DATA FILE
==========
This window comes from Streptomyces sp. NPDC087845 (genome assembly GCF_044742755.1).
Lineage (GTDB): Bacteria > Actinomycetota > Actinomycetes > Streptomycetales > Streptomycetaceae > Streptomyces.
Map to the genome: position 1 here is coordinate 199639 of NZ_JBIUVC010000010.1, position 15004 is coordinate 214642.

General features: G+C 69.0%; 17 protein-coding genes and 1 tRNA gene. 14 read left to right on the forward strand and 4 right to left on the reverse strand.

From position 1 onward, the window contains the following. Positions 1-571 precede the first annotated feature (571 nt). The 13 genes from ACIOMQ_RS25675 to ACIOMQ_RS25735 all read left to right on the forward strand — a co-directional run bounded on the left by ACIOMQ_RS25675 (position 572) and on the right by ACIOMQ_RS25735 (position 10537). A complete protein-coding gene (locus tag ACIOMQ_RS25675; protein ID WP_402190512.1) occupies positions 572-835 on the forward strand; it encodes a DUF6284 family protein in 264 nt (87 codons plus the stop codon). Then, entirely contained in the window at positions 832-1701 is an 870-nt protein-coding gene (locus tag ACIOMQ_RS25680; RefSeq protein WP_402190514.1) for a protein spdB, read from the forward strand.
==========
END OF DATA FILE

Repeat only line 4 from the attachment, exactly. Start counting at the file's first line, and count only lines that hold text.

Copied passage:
General features: G+C 69.0%; 17 protein-coding genes and 1 tRNA gene. 14 read left to right on the forward strand and 4 right to left on the reverse strand.